Copyright 2008 American Medical Association. All Rights Reserved. Applicable FARS/DFARS Restrictions Apply to Government Use.2008
We read with interest the article by Torke et al1 on the complex issue of the physician-surrogate relationship. As geriatricians facing this problem everyday in elderly patients with advanced dementia and poor prognosis, we doubt that such a relevant matter may be left to a “guideline for physicians.” In fact, all of the 4 key issues analyzed in this article (ie, relationship building, decision-making roles, experience of the surrogate, and multiple surrogates) have borders that are too unclear. Few data support the suggested rules in a jungle of opinions, indicating attitudes that are probably “politically correct,” but the best for patients remains unclear. The surrogates mediate the patients’ choices with their own cultural background increasing the number of variables playing a role in decision making. Moreover the presence of patient's advanced directives would further increase the possible alternatives. In this complex condition, does the physician act as a neutral player or should he or she assume an autonomous role in defining a prognosis and selecting the most appropriate therapies?2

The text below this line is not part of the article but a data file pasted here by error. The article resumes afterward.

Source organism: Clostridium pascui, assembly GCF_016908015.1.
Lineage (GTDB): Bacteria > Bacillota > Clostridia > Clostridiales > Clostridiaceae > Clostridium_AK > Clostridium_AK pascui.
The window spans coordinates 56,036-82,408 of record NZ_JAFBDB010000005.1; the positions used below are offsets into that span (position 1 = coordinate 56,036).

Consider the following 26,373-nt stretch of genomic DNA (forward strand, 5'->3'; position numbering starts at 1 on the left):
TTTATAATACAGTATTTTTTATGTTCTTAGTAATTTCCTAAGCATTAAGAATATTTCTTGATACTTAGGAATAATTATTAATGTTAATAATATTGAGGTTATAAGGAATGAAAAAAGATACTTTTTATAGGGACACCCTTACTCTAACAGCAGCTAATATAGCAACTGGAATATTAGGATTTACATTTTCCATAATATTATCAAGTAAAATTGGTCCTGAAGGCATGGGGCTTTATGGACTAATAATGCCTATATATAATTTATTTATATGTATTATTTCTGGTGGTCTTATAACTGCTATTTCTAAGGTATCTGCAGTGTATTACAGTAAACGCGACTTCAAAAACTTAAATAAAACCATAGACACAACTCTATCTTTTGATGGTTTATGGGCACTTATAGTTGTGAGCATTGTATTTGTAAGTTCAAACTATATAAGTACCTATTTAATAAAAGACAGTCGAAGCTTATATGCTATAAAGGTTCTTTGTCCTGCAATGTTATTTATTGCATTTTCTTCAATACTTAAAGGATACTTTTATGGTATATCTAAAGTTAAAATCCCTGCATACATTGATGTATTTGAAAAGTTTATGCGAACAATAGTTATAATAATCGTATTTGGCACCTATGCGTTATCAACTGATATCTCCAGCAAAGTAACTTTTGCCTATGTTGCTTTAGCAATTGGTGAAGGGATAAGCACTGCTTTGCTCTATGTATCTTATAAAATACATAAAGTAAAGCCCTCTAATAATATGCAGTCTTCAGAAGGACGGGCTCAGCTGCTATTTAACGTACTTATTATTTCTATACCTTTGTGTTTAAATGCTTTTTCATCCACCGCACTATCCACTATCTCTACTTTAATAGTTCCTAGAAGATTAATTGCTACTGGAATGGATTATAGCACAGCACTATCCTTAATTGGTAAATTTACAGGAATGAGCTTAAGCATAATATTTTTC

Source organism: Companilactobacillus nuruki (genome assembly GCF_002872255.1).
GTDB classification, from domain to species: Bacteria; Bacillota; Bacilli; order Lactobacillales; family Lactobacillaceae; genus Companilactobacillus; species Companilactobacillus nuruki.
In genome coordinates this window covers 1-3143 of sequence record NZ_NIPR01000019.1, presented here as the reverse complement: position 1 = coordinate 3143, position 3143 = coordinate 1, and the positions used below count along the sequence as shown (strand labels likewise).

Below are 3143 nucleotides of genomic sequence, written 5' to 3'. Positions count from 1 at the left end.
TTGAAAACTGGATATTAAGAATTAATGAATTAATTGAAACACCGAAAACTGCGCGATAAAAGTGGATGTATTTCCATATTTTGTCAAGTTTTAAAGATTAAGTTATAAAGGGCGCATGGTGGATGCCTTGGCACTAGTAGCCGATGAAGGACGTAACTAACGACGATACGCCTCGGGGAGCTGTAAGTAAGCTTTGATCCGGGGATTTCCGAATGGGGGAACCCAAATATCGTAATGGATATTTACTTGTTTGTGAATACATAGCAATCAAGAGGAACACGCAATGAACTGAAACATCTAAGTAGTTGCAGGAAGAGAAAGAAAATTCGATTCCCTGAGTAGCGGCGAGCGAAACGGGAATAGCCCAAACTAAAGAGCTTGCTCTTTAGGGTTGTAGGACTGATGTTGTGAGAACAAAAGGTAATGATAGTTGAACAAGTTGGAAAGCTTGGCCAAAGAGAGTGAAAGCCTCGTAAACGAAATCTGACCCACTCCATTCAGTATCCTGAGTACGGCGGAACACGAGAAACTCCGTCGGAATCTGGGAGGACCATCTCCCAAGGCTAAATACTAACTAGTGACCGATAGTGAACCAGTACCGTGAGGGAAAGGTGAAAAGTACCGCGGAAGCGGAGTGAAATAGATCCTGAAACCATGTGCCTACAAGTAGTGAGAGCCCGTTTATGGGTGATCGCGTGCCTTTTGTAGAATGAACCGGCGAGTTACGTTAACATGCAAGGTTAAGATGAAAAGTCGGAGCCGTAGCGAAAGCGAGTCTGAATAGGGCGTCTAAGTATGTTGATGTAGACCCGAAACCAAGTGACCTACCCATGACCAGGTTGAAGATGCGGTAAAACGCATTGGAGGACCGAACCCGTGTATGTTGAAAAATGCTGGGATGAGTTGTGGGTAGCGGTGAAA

Rozzini R, Trabucchi M. Physicians and Decision Making in Dementia. Arch Intern Med. 2008;168(2):241. doi:10.1001/archinternmed.2007.54
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